Oliver Vierkens image
Oliver Vierkens

My name is Oliver Vierkens and I'm a mathematics undergraduate student in my final year at the University of St Andrews in Scotland, participating in the REU program at HAO. Over the summer I'm going to be investigating simulations of the evolution of the magnetic flux on the surface of the Sun by an advective flux transport model known as AFT, which also incorporates the effects of convection. Kirsten's project runs in parallel with mine, and at the end of the project we are looking to compare the results given by our different models, given the same synthetic sunspots.

Keon Gibson image
Keon Gibson

My name is Keon Gibson, and I'm working as a summer intern within the High-Altitude observatory at the National Center for Atmospheric Research in Boulder, Colorado. I'm part of a small team developing a thermal infrared telescope which will make measurements of the solar corona during the Total Solar Eclipse on August 21, 2017. My goal is to measure specific coronal emission lines with this telescope, these emission lines contain information about the strength of the magnetic fields within the sun’s atmosphere. These magnetic fields are intimately related to the generation of space weather and its effects of the earth.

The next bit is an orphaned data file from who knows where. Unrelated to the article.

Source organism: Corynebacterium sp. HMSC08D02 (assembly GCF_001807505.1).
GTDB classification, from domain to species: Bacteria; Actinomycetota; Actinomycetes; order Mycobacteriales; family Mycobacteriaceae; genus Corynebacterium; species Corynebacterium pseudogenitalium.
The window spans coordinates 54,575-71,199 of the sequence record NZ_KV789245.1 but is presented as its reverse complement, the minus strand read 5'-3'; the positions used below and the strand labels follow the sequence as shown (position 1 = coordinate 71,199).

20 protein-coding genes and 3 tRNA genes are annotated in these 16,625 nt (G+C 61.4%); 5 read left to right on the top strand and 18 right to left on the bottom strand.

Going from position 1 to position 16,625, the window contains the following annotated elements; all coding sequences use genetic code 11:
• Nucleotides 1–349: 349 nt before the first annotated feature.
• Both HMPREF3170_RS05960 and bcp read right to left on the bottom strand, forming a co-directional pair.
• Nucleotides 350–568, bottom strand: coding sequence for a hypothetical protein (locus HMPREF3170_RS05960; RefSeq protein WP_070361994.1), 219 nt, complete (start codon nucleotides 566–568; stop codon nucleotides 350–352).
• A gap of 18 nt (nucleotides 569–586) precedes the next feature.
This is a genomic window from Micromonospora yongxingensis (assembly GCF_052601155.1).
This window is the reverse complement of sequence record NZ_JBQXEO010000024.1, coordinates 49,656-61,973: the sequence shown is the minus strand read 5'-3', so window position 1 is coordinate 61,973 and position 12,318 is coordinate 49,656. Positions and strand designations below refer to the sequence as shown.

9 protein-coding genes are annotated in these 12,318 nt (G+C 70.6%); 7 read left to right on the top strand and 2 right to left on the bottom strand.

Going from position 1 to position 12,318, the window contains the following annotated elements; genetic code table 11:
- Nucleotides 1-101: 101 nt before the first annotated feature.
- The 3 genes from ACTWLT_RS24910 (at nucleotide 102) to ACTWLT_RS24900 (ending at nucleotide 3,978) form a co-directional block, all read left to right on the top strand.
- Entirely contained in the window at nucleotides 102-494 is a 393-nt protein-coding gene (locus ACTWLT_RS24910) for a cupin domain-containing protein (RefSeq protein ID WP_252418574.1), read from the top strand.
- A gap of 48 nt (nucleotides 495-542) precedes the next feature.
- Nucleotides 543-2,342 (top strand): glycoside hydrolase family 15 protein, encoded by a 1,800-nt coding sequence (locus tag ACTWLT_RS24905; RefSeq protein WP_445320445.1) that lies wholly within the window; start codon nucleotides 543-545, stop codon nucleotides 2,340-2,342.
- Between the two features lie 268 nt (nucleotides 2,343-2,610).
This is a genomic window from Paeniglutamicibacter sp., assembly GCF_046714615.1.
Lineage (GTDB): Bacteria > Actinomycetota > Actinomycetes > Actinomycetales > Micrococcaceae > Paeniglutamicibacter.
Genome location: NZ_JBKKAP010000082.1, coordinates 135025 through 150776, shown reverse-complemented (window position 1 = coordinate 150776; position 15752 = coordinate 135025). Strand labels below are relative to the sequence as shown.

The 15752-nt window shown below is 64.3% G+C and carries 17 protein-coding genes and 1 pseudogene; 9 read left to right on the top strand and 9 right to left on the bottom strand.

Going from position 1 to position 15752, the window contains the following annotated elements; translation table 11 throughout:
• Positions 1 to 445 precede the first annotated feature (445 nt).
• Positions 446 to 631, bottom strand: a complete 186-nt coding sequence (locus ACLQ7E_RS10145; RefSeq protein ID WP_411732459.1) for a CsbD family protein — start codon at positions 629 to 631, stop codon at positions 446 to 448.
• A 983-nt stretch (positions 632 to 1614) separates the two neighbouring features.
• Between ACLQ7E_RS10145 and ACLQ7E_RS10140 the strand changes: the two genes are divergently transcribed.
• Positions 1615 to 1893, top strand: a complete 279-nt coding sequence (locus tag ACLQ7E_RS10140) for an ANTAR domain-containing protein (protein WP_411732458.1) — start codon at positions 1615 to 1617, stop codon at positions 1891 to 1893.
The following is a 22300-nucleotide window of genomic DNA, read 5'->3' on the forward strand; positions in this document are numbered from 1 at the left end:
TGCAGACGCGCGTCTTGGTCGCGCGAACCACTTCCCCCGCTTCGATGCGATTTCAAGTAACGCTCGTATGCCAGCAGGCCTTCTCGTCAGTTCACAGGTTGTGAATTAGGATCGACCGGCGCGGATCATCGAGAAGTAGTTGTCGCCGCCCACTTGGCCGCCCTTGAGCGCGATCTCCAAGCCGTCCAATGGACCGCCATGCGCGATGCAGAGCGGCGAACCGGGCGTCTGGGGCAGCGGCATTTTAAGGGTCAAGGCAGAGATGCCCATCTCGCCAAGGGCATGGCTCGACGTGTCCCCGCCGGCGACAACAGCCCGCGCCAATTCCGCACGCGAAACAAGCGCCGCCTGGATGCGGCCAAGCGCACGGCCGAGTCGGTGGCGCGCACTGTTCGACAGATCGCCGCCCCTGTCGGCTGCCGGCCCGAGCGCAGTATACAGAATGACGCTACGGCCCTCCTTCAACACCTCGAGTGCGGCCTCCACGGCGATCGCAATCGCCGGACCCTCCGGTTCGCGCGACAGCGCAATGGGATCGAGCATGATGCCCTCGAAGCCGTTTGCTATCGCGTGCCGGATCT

Kai Cui image
Kai Cui

My name is Kai Cui, and I’m an intern with the instrumentation group of the High Altitude Observatory at the National Center for Atmospheric Research. This summer, I am writing a white paper grant proposal to the National Science Foundation to fund a spar which will be placed on the Mauna Loa Solar Observatory in Hawaii. A spar is a pointing platform, and this project will allow universities and the community to build and gather data from solar telescopes that they can mount onto the spar.

Anahid Blaisdell image
Anihid Blaisdell